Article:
Iqbal Ahmad, J.
1. This is a plaintiffs’ appeal and arises out of a suit for possession of a house and for recovery of damages on the allegation that the house belonged to the plaintiff-appellants, and that the defendants had taken unlawful possession of the same and having demolished a portion of the house were constructing a new house.
2. The defence to the suit was that the defendants were building a house on an aftada piece of land that belonged to the zemindar with the latter’s permission, and that there was no house of the plaintiffs on that piece of land at the time that the defendants were permitted by the zemindar to build a house. The defence found favour with the trial Court and it dismissed the plaintiffs’ suit, and the decree of the trial Court has been affirmed by the lower appellate Court.
3. When the appeal was called on for hearing, a preliminary objection was taken by the learned Counsel for the respondents, that, because of the omission of the plaintiffs-appellants to bring upon the record one of the legal representatives of Roshan Lal, one of the deceased respondents, within the time allowed by law, the entire appeal had abated. This objection is based on the following facts. The suit was originally instituted against two defendants, Roshan Lal and Shanker Lal, and both of them were arrayed as respondents in the present appeal. During the pendency of the appeal in this Court Roshan Lal died, leaving as his legal representatives two persons Shanker Lal and Prem Narain. Shanker Lal being already a party to the appeal a note was made on the record on the application of the plaintiffs-appellants, that he is also a legal representative of Roshan Lal, and Prem Narain was not brought upon the record as a legal representative of Roshan Lal. It is argued by the learned Counsel for the respondents that Prem Narain not having been brought upon the record, the appeal abated not only as against Roshan Lal, the deceased respondent, but abated as a whole, and in support of the argument reliance has been placed by him on the case of Daya Ram Ojha v. Ram Narain A.I.R. 1925 All. 623.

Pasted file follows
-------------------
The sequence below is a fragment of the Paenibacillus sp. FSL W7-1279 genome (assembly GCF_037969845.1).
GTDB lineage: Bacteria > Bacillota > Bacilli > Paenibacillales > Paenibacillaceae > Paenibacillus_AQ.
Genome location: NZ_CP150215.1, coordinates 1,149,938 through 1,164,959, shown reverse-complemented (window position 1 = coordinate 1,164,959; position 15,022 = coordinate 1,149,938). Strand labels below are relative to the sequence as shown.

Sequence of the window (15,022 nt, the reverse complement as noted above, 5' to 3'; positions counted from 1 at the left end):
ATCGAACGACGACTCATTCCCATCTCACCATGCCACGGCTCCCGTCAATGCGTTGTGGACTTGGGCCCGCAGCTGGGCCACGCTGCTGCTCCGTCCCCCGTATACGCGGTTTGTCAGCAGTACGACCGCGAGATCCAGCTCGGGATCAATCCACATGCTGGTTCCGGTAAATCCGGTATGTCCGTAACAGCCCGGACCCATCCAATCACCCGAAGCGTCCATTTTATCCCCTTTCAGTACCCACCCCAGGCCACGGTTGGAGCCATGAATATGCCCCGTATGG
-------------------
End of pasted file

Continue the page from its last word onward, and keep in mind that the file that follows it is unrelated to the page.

4. In my judgment the preliminary objection is well founded and must prevail. It is provided by Order 22, Rule 4 that where one of two or more defendants dies, and right to sue does not survive against the surviving defendant or defendants alone, and within the time limited by law no application is made to bring upon the record the legal representatives of the deceased defendant “the suit shall abate as against the deceased defendant,” This rule is made applicable to appeals by Order 22,. Rule 11, Civil P.C., True it is that the words “as against the deceased defendant” were not to be found in the corresponding section of the old Code, viz., Section 368, Act 16 of 1882. But notwithstanding the introduction of these words in the new Code, it does not necessarily follow that the omission of an appellant to bring upon the record the legal representatives of one of several respondents to an appeal, on whose death the right to continue the appeal does not survive against the surviving respondent or respondents alone, may not, in certain cases, cause an abatement of the entire appeal. One class of cases in which the omission to bring the legal representatives of one of several respondents, who dies during the pendency of the appeal, causes an abatement of the entire appeal is that where the respondents to the appeal are the plaintiffs in the suit in whose favour a joint decree was passed as against the defendants-appellants. Instances of this class of cases are to be found in the oases reported as Sheikh Dendoo v. Sheikh Sachoo A.I.R. 1924 Cal. 399, Sardari Lal v. Ram Lal  1 Lah. 225 and Kali Dayal Battacharjee v. Nagendra Nath Parkashi  30 C.L.J. 217. The reason, why the omission to bring upon the record the legal representatives of one of the deceased plaintiffs-respondents was held in these cases to cause an abatement of the entire appeal, was that if the appeal was heard as against the surviving respondents and was allowed and their claim was dismissed, there will come into existence two decrees inconsistent with each other, viz., (1) the decree of the appellate Court dismissing the claim of the surviving plaintiffs-respondents and (2) the decree of the Court below in favour of the deceased plaintiff-respondents against whom the appeal had abated. In other words the result of holding in such cases that the appeal had not abated in its entirety may be to set aside the decree appealed against in respect of some of the plaintiffs while leaving that decree intact is regards the other plaintiffs. If the decree was a joint decree in favour of all the plaintiffs-respondents, the defendants, oven if the appeal were allowed against the surviving plaintiffs-respondents, would not be entitled to the property in dispute as against the legal representatives of the deceased plaintiff-respondent against whom the appeal had abated.